His priorities as ambassador, he said, include working with Trump and Congress on issues of importance to Ireland, including immigration; economic promotion; and engaging the 35-million-strong Irish-American community, “a huge asset for Ireland.”

Mulhall specialized in modern Irish history at University College Cork. He is the author of A New Day Dawning: A Portrait of Ireland in 1900, and co-editor of The Shaping of Modern Ireland: A Centenary Assessment.

See his full biography and personal message on the embassy website.

Dan Mulhall

‘The one element that just won’t mix’

This image is from the 26 June 1889, issue of Puck magazine. It is part of the American Democracy display at the National Museum of American History in Washington, D.C., which I visited recently with some friends.

The display says, in part:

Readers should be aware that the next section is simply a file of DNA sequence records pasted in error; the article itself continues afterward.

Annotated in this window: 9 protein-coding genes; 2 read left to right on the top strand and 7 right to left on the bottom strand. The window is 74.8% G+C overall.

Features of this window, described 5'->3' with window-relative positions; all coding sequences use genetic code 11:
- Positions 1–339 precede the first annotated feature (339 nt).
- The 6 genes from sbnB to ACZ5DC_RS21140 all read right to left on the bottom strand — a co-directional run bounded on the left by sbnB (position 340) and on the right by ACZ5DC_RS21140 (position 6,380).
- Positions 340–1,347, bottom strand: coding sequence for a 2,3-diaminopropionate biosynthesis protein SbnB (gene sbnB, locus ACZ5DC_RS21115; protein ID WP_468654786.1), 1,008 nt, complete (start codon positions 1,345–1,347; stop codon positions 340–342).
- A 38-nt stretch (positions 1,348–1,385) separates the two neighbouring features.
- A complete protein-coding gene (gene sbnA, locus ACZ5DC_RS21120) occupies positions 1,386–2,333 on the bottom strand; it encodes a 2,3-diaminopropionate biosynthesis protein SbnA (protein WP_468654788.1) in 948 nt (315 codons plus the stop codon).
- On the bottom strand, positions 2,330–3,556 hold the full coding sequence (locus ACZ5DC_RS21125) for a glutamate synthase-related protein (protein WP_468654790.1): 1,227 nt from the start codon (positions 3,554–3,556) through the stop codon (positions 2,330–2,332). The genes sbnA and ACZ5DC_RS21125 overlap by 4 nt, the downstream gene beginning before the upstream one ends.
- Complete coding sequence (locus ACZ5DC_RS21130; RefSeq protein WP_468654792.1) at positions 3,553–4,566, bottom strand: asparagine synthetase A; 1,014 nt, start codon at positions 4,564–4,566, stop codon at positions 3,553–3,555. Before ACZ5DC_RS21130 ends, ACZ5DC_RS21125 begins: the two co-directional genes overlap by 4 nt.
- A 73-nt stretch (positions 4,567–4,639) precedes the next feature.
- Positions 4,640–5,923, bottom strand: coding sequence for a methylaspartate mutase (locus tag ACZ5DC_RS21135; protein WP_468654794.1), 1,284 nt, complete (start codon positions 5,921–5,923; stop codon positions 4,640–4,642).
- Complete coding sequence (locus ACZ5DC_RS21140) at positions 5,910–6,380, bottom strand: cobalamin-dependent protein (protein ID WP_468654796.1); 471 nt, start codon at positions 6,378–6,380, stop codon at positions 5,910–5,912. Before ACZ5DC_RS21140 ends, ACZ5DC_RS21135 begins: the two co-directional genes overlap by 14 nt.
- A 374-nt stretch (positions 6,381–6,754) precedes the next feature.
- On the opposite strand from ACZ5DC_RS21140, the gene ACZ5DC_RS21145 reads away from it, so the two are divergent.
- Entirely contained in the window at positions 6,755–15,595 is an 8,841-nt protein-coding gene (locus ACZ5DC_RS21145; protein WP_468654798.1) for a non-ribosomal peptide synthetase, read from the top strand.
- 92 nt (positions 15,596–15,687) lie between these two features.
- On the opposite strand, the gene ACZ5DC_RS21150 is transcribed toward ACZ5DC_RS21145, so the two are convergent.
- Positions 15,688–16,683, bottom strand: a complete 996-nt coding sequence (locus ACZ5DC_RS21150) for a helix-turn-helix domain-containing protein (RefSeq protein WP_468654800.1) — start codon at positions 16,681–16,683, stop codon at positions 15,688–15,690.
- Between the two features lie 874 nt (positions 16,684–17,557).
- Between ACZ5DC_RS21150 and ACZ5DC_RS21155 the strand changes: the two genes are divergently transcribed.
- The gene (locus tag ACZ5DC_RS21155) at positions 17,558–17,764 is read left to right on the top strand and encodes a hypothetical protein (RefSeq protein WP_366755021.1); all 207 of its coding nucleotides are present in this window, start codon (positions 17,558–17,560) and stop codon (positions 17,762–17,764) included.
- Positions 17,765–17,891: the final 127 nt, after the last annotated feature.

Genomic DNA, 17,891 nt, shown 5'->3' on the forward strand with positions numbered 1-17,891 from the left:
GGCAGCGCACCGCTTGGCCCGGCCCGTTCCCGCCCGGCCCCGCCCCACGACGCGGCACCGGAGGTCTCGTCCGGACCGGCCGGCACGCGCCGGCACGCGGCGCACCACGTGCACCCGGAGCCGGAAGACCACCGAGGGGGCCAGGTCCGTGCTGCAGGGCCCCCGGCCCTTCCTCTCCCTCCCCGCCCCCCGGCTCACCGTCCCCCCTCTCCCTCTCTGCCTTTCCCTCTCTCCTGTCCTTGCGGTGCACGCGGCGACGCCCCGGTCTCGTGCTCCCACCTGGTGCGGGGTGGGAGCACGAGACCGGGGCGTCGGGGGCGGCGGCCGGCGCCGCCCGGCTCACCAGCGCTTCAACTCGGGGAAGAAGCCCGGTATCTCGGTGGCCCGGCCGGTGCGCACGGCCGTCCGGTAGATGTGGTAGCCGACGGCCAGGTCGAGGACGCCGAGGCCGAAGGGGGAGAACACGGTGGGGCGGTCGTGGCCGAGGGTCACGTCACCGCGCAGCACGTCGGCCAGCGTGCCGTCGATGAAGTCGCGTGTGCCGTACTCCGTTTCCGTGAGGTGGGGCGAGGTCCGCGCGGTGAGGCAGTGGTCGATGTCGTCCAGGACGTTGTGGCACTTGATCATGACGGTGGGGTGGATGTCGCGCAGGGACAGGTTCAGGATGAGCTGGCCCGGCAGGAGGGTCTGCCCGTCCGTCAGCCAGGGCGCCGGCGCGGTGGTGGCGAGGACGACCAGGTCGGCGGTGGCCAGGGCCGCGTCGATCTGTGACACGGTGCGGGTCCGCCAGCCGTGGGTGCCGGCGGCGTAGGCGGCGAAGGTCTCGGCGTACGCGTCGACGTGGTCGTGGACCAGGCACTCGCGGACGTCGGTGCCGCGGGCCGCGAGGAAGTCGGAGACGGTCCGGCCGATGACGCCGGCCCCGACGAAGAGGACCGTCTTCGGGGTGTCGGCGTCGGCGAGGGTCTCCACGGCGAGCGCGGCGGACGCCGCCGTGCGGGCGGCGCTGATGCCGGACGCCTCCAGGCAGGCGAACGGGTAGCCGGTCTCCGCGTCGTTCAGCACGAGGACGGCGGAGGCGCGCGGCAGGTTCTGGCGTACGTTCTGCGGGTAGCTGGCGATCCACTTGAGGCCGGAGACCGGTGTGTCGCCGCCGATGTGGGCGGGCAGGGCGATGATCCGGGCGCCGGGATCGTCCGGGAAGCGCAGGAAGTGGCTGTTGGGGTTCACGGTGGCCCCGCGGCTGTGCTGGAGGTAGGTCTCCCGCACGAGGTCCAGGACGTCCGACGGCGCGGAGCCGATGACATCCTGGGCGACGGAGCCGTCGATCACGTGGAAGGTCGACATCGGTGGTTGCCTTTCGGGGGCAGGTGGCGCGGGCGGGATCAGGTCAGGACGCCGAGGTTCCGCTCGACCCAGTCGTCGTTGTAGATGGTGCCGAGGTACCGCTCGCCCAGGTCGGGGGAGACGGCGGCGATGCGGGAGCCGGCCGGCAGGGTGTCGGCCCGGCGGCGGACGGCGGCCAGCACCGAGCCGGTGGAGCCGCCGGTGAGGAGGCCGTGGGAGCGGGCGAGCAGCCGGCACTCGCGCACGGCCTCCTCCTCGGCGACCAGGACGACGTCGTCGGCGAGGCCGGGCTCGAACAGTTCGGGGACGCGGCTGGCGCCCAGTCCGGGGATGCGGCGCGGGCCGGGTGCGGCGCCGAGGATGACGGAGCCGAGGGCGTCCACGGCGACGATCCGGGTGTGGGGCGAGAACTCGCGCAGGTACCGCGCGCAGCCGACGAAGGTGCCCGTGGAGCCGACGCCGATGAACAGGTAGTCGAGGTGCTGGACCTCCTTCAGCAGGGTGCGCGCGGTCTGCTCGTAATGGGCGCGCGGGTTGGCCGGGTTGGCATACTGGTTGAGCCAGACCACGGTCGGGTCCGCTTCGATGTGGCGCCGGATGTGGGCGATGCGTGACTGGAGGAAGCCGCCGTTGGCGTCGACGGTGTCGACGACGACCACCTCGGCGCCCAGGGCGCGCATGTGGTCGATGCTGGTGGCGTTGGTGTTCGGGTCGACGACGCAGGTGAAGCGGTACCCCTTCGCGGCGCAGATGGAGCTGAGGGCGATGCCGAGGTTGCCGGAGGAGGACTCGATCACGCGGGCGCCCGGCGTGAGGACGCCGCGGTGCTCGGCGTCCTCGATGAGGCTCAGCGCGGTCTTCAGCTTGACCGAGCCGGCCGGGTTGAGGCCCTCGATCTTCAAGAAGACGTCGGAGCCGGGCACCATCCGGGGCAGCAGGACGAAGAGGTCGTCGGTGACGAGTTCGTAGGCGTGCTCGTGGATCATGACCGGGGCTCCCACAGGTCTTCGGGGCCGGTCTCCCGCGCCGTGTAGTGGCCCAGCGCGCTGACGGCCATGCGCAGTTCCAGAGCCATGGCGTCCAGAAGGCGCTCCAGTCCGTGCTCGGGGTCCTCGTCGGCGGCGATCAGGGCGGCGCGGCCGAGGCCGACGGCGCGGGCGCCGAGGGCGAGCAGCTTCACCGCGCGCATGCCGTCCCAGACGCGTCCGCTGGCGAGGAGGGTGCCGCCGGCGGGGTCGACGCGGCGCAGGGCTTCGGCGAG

Although the ideal of Americanization was to welcome all foreigners, some groups were viewed as too disruptive for the rest of the pot. In this example, Irish radicals were seen as too unruly to mix in.

The C.J. Taylor cartoon appeared alongside an editorial criticizing supporters of Irish independence as “American only in name.”

The Irishman at the left edge of the mortar is caricatured as an ape-like fellow with a bloody dagger in his right hand and, in his left, a flag of Clan na Gael, the U.S.-based Irish republican organization founded in 1867. The sash across his chest says “Blaine Irishman,” a reference to James G. Blaine, a U.S. politician and 1884 Republican Party nominee for president. His unsuccessful candidacy included a bid to sway the mainly Democratic Irish American constituency to his party.